Next, o'er his books his eyes began to roll,
In pleasing memory of all he stole,


How here he sipp'd, how there he plunder'd snug,
And suck'd all o'er, like an industrious bug.
Here lay poor Fletcher's half-eat scenes, and here
The frippery of crucify'd Moliere;

There hapless Shakespear, yet of Tibbald sore,
Wish'd he had blotted for himself before.


Var. He roll'd bis eyes that witness'd huge dismay,} "round he throws his eyes,

That witness'd huge affliction and dismay."

MILT. b. i.

The progress of a bad poet in his thoughts being (like the progress of the devil in Milton) through a Chaos, might probably suggest this imitation. WARBURTON.

VER. 131. poor Fletcher's half-eat scenes,] A great number of them taken out to patch up his plays. WARBURTON.

VER. 132. The frippery] "When I fitted up an old play, it was as a good housewife will mend old linen, when she has not better employment." Life, p. 217, octavo. WARBURTON.

VER. 133. hapless Shakespear, &c.] It is not to be doubted but Bays was a subscriber to Tibbald's Shakespear. He was frequently liberal this way: and, as he tells us," subscribed to Mr. Pope's Homer, out of pure generosity and civility; but when Mr. Pope did so to his Nonjuror, he concluded it could be nothing but a joke." Letter to Mr. P. p. 24.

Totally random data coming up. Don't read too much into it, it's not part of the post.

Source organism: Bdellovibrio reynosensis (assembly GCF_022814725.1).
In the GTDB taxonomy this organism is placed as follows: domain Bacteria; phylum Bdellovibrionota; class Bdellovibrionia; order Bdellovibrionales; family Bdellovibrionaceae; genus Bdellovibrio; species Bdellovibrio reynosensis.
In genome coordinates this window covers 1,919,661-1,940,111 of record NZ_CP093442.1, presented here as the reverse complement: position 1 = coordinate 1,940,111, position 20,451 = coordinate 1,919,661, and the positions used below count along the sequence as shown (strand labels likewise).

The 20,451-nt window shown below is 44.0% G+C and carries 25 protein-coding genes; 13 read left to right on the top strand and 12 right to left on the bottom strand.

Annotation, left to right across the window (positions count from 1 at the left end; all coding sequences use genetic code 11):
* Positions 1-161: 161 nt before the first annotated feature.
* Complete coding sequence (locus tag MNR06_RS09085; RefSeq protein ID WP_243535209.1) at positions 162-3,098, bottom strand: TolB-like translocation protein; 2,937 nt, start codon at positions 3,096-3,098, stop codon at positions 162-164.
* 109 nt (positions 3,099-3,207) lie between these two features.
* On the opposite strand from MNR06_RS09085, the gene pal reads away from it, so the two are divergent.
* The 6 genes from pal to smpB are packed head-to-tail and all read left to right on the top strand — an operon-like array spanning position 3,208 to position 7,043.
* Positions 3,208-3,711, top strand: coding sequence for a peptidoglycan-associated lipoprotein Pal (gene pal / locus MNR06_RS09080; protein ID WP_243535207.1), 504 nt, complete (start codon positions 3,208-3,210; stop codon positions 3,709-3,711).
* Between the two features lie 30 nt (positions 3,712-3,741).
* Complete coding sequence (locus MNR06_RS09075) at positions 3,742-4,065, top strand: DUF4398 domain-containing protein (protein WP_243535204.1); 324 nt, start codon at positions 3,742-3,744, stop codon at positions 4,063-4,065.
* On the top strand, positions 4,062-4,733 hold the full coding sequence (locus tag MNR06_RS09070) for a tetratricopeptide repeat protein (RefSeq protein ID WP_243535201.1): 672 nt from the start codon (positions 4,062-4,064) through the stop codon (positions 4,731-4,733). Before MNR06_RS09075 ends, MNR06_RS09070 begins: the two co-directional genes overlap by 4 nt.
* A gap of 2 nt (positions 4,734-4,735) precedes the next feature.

This Tibbald, or Theobald, published an edition of Shakespear, of which he was so proud himself as to say, in one of Mist's Journals, June 8, "That to expose any errors in it was impracticable." And in another, April 27, "That whatever care might for the future be taken by any other Editor, he would still give above five hundred emendations, that shall escape them all."


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The rest on out-side merit but presume,
Or serve (like other fools) to fill a room;
Such with their shelves as due proportion hold,
Or their fond parents drest in red and gold;
Or where the pictures for the page atone,
And Quarles is sav'd by beauties not his own.
Here swells the shelf with Ogilby the great;
There, stamp'd with arms, Newcastle shines complete:
Here all his suff'ring brotherhood retire,